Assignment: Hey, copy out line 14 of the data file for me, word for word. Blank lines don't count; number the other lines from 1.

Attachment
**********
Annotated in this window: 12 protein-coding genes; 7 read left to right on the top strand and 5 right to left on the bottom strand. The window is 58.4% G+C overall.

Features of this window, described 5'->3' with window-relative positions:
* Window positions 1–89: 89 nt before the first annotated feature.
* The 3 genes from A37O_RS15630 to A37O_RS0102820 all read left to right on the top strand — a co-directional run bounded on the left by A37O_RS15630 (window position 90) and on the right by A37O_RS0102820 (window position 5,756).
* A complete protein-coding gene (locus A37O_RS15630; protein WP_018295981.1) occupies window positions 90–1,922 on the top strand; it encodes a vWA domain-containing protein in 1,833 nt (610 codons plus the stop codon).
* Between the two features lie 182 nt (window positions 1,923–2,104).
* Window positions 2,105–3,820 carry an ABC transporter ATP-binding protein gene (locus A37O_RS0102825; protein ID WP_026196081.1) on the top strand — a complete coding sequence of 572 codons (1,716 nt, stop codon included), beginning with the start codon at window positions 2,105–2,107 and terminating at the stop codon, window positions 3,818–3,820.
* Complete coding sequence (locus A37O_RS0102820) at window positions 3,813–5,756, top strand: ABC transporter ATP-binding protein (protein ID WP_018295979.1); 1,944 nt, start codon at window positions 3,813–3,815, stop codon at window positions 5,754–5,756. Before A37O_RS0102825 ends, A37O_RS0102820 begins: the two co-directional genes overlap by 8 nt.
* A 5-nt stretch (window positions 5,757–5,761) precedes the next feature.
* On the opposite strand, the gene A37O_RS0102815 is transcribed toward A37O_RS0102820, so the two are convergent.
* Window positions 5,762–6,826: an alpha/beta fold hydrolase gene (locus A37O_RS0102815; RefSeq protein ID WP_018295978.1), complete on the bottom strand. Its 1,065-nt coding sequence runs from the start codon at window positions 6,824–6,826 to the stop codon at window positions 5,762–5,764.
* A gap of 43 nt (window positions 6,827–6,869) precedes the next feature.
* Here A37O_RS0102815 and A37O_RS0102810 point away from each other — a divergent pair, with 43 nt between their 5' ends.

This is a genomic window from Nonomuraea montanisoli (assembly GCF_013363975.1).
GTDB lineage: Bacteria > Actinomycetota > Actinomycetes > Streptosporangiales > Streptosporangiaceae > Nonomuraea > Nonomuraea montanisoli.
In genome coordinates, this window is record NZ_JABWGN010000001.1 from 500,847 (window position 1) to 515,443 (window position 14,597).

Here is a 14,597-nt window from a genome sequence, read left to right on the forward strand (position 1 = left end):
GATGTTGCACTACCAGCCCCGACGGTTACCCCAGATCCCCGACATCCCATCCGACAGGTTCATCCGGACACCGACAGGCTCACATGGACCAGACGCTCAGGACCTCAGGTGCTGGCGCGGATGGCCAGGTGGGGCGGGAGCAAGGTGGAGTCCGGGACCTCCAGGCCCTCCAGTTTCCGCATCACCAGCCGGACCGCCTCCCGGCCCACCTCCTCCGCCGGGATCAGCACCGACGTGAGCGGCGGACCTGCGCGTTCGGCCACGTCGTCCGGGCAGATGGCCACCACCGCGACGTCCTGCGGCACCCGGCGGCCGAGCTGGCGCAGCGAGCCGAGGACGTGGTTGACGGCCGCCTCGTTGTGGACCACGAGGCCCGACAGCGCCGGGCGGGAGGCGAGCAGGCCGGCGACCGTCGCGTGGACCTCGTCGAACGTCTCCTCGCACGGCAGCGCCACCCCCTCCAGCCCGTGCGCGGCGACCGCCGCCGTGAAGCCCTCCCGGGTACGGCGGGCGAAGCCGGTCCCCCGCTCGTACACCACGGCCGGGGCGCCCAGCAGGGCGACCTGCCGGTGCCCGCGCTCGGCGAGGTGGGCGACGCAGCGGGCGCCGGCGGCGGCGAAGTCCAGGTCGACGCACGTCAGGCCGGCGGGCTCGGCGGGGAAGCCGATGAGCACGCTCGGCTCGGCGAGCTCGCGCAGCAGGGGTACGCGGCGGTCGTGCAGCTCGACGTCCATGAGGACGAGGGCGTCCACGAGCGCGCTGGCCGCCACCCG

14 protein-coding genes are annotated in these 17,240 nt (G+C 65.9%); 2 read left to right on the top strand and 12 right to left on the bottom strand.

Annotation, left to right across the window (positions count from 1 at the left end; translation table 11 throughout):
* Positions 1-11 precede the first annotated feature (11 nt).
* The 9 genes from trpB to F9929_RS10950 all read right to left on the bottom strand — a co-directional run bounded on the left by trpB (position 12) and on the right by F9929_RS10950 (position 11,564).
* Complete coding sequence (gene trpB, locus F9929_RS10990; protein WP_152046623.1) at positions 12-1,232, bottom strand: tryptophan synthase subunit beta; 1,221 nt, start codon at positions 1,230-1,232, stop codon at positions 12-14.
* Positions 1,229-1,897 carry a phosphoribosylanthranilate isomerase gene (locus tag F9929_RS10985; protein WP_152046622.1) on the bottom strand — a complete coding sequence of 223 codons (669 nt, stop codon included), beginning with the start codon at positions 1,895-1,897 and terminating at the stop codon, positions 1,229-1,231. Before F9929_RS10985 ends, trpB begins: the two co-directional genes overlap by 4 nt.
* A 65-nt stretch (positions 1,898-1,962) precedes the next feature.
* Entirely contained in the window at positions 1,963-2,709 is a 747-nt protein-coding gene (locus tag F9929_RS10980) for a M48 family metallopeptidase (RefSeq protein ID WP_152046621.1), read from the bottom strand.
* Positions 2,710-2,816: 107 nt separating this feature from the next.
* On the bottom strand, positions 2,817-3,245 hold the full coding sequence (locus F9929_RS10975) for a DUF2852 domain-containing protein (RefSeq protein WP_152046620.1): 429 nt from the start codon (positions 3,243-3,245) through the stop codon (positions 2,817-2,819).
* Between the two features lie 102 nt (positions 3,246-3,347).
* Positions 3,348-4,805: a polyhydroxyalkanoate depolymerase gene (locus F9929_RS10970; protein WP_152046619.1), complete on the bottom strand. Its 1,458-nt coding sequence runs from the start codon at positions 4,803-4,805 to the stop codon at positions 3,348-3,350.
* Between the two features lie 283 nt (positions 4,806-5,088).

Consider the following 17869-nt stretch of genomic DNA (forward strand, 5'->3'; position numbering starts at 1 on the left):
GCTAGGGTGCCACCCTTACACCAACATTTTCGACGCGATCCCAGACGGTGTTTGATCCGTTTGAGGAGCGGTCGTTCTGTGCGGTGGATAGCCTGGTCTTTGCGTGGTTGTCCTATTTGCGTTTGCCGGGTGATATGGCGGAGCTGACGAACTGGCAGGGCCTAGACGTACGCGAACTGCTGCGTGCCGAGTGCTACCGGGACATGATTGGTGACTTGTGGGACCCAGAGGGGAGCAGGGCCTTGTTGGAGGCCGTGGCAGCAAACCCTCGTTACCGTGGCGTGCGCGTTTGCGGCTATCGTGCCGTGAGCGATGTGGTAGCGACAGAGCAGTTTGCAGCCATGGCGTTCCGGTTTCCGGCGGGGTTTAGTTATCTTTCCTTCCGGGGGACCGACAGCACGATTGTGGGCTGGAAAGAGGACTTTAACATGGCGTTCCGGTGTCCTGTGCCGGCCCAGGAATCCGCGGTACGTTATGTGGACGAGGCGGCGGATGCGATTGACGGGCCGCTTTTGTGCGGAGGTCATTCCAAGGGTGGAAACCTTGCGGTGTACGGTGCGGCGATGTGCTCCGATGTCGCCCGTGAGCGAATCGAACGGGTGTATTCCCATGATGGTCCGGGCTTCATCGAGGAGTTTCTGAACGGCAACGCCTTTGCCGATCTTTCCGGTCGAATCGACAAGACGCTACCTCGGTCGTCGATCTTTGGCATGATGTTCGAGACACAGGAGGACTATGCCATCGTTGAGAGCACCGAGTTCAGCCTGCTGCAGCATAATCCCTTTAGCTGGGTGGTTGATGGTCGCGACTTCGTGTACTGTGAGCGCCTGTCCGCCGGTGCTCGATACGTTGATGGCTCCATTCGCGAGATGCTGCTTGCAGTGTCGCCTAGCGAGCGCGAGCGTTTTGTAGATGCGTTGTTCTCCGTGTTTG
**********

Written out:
This is a genomic window from Nonomuraea montanisoli (assembly GCF_013363975.1).